Anonymous said...

Again, Eurofascist Open Europe supporting the allegedly "Eurosceptic" policy of checking, negotiating, threatening, waiting ...


What the UK really needs is an in/out referendum as soon as possible.


jon livesey said...

"What the UK really needs is an in/out referendum as soon as possible."

It gets a bit tedious reading this day after day. If you want a referendum, you want a referendum you can *win*.

Try reading about the last UK referendum on the EU. It saw very wide swings in the lead up to the vote, and in the end the "in"s won.

If you want "out" to win this time, you'll have to wait until there is a significant majority in polls in favour of leaving, because a fair bit of that majority will get cold feet when faced with the actuality of voting.

A referendum that seeks to over-turn the status quo *always* has to have a good lead in the polls before the vote.

Wilfred Aspinall said...

I spent 12 years between 1986 - 1998 as a member of the European Economic and Social Committee, a part of which I sat as an Independent.  Since then as an EU Strategy Adviser for various concerns. I can tell you that whether you were  / are eurosceptic or not but simply undertaking a legislative scrutiny, in effect probing to understand the implications for the UK, business concerns, and people in general, whether the subsidiarity principle is being applied, some of us have been looked on as evil to the whole EU project if you argue against any proposal or try to recommend any sensible amendments

I would attend the European Parliament and still do and find that the scrutiny process is not even half baked and has worsened over the years. No examination on a clause by clause basis, often no contributions from MEPs whilst attending Committee. Voting in Committee on a show of hands often on over a thousand amendments tabled that nobody understands. The decision on that voting taken by the Rapporteur and Shadow Rapporteurs for each political Group. Often advised by the Group secretariat who in turn are not experts. The same applies in Plenary.

The speaking time controlled by the political Groups so that anybody who opposes a specific legislative proposal can be frozen out.

Specific important legislative proposals debated by MEPs who have little knowledge of the subject who listen to the lobby through their Assistants who in turn have no knowledge of the issue and are often undertaking their first employed job.

The same tactics in the Council where departmental civil servants examine the legislative proposals and try to negotiate the art of the possible. Direct opposition looked on as anti European and therefore instead looking for a compromise even before a debate has taken place. Where Ministers follow their Departmental brief and only concentrate on the main principle of the legislative proposal and not the detail.

When we then come to the UK scrutiny in the House of Commons we find that hardly 25% of EU legislative proposals are given any attention, the rest just nodded through. Where MP's don't get the chance to examine even the principles of the legislation and implementation is undertaken by Orders in Council - which are nodded through without debate and controlled by civil servants. Often nothing done until the EU legislative procedure has taken place and the Directive or Regulation has been adopted.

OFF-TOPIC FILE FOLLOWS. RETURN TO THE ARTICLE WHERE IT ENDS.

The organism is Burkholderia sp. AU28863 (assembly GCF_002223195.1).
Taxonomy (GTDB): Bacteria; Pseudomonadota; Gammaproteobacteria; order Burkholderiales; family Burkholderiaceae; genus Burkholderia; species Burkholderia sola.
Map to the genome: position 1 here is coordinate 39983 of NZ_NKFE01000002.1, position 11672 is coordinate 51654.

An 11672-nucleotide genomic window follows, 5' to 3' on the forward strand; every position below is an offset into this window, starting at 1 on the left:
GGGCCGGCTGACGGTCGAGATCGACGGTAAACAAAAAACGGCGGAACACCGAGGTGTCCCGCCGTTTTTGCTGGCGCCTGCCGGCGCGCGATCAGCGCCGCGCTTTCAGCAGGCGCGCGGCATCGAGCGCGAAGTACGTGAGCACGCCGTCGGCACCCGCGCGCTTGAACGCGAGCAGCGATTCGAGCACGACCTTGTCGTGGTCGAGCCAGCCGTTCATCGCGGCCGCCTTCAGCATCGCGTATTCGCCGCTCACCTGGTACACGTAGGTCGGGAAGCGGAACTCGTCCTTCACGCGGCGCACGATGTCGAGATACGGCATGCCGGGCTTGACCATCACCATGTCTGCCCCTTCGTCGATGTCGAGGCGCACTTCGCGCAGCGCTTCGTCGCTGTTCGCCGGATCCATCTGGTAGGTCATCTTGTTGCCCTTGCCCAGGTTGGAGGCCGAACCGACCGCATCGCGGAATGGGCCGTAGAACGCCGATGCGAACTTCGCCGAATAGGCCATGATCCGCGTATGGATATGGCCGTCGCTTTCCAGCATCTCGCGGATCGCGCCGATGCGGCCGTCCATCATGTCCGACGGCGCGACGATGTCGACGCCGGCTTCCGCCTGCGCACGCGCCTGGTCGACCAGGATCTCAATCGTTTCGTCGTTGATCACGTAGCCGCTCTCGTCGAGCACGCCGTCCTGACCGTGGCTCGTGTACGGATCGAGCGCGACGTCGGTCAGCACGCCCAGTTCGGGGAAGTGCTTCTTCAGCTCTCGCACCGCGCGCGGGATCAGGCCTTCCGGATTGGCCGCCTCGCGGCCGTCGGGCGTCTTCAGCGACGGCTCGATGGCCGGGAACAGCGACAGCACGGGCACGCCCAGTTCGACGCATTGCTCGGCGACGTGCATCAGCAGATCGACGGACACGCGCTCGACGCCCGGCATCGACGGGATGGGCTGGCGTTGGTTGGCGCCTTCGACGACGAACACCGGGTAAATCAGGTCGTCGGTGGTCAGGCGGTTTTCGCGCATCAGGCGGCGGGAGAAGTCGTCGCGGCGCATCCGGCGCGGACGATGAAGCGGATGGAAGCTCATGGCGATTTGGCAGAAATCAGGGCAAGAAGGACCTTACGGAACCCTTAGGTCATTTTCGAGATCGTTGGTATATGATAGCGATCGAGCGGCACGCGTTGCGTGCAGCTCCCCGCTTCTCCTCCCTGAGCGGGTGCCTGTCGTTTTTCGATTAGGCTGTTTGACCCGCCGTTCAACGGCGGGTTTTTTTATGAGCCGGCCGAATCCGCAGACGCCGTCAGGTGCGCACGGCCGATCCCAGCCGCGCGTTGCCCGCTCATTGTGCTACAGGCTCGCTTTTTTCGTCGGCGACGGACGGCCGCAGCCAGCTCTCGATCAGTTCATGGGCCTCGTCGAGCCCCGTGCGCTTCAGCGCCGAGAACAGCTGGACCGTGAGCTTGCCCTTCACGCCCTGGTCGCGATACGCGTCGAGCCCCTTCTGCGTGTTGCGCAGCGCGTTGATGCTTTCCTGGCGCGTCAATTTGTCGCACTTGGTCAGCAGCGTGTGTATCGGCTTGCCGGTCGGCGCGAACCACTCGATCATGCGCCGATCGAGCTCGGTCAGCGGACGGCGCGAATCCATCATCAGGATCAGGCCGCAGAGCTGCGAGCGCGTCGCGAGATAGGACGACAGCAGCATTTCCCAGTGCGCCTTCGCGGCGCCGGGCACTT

This is a tragedy to a democratic examination of the rules by which we are governed.

I have to admit I have not read the report mentioned, I will however read it,  but let's be clear each EU Directive or Regulation, each Commission Decision and Communication has an impact somewhere in this country. We need a greater analysis of what we want, how we can stop it, amend it even give consolidated support to make it compatible with our UK practices.  Whether it is in the national interest and we can find friends in the Council to act as a blocking minority to the vote covered by qualified majority voting.

Remember once passed we have to adopt the legislation even if we as a country do not like it.

It is for that reason that the pro European's don't want change because they are happy with the current structure which all moves in their direction. 

Wilfred Aspinall

Anonymous said...

The EU is imposing all kinds of over-regulation on London's Financial services sector.

Part of this regulation is a massive reporting regime for financial sector firms to the various EU financial services regulators such as the EBA, EMSA, ECB and others.

The question is :

What are these regulators doing with the information?!

EU regulators had lots of trade and other types of reporting in place when the credit crunch broke in 2008 and yet they didn't see it coming.

My bet, and I know that I am right, is that they are not looking at any of the reported data as ;

1. There is too much of it and it makes no sense. Much of it is contradictory.

2. There is nobody in the EU that has the skills to understand what the data points to.

It amounts to more cost for EU companies and a less competitive business environment.


Jesper said...

I don't remember reading much about John Dalli, the commissioner who resigned.

I came across this:
Contains a link to what is claimed to be the OLAF-report done before the resignation.

Might be of interest to people who are interested in scrutiny of EU-officials.